• To invest in crop production technologies that contribute to achieving acceptable return to total farm assets at acceptable levels of risk.
  • Leverage knowledge of market needs to provide commodities with enhancing features such as delivery of large lots that lower transaction costs.
  • Leverage superior knowledge of quality standards and grades to continue being a reliable supplier of quantity and quality through contracts.

9.0 Marketing Strategy
The farm business will implement marketing strategies that focus on identifying and realizing pricing and delivery opportunities for the grain, oilseed and cattle commodities along with identifying and realizing opportunities to provide value to specific market segments. This strategy would have the following elements:
  • Leveraging a strong knowledge of price patterns, local basis levels and patterns, marketing tools and sources of market information to capture pricing and delivery opportunities.
  • To continue using of production costs to determine break even prices and establishing target prices for crops and livestock.
  • Continuously seeking to understand what attributes customers’ value along with what processes or procedures best enhance the value of the commodities to buyers and achieve price premiums and financial success.
  • Continuous learning from past marketing decisions in order to eliminate mistakes.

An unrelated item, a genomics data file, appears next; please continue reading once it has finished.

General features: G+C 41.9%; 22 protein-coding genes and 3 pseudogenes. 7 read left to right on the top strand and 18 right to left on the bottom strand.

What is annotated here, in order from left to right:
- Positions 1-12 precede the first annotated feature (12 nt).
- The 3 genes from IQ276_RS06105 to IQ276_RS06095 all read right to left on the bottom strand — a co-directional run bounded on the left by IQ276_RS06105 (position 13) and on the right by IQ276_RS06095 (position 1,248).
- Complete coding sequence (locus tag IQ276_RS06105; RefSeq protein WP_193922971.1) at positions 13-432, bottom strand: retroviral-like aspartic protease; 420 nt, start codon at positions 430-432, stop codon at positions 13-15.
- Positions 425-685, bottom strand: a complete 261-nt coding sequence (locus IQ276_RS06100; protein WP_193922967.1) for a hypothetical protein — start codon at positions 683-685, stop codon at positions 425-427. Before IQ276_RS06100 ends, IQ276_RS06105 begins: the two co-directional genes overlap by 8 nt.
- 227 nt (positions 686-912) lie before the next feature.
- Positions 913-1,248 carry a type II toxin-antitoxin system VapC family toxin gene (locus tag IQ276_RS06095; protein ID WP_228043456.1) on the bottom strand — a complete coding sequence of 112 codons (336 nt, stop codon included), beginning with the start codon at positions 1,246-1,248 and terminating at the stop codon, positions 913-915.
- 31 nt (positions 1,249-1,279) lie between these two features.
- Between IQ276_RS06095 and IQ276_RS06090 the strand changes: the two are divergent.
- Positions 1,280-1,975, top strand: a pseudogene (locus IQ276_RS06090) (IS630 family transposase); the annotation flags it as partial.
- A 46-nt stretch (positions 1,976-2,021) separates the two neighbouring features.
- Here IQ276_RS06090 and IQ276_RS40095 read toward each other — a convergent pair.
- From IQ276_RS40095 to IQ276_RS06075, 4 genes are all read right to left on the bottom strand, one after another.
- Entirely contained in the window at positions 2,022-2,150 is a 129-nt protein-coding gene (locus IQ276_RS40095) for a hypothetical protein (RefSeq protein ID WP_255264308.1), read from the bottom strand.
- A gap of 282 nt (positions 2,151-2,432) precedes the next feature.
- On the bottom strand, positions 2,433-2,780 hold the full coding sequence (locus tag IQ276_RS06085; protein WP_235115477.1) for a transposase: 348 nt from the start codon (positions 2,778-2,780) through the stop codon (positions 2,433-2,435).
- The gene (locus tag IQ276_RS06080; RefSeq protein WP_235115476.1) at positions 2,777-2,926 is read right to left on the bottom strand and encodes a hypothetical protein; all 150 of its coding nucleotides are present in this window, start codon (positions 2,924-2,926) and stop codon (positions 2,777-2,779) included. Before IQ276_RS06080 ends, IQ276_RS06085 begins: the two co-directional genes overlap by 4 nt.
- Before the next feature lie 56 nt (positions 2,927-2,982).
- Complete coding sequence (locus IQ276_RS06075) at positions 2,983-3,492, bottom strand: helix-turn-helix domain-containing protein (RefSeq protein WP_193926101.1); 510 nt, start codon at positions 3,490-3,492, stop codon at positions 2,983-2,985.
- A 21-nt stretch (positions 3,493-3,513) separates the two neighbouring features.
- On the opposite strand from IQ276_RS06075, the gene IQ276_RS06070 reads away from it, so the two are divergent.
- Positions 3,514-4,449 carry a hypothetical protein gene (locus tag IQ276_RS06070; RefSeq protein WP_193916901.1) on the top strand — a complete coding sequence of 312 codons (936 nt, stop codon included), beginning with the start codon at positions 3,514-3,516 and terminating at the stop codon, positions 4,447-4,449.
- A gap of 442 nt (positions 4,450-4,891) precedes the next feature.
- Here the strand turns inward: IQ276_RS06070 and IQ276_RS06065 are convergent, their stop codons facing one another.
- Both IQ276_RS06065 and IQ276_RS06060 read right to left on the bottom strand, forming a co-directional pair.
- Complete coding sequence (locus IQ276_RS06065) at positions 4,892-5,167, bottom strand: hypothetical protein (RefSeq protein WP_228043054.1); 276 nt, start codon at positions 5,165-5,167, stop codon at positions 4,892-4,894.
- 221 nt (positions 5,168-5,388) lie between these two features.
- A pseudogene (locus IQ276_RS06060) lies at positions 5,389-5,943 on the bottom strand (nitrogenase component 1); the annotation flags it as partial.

10.0 Operating Plan
The farm business has developed the following resource base.
  • The farm consists of 1440 acres of owned land of which 1375 are cultivated. An additional 1275 acres are cash rented with 470 acres of cultivated land, 700 acres of pasture and the remainder being bush areas and yard sites. The land is located in a high rainfall area contributing to high yielding crop production levels.
  • The crop production system implements a no tillage rotation with inputs applied to achieve target yields. The father has worked with an agronomist in determining the required level of inputs to achieve target yields each year

The key objectives and action plans for the operations component of the farm business are as follows:
  • The son will start working with the agronomist and undertake to focus on economic yields with an objective of achieving a $2 return for every dollar on inputs.
  • The crop production practices do not include any precision technologies. Beginning in the current year the son will assess the net benefits of different technologies on the whole farm business. Those technologies that have a reasonable likelihood of contributing to %ROA at acceptable risk and fit with the organization and operations of the farm business will be adopted and implemented.
  • The cow herd will be maintained at its current level as well as continue marketing weaned calves. The son will assess the economic and logistical feasibility of weaning the calves at home and adding an additional 100-150 pounds before marketing them. This would be a change from the current practice of selling the calves right off of the cows.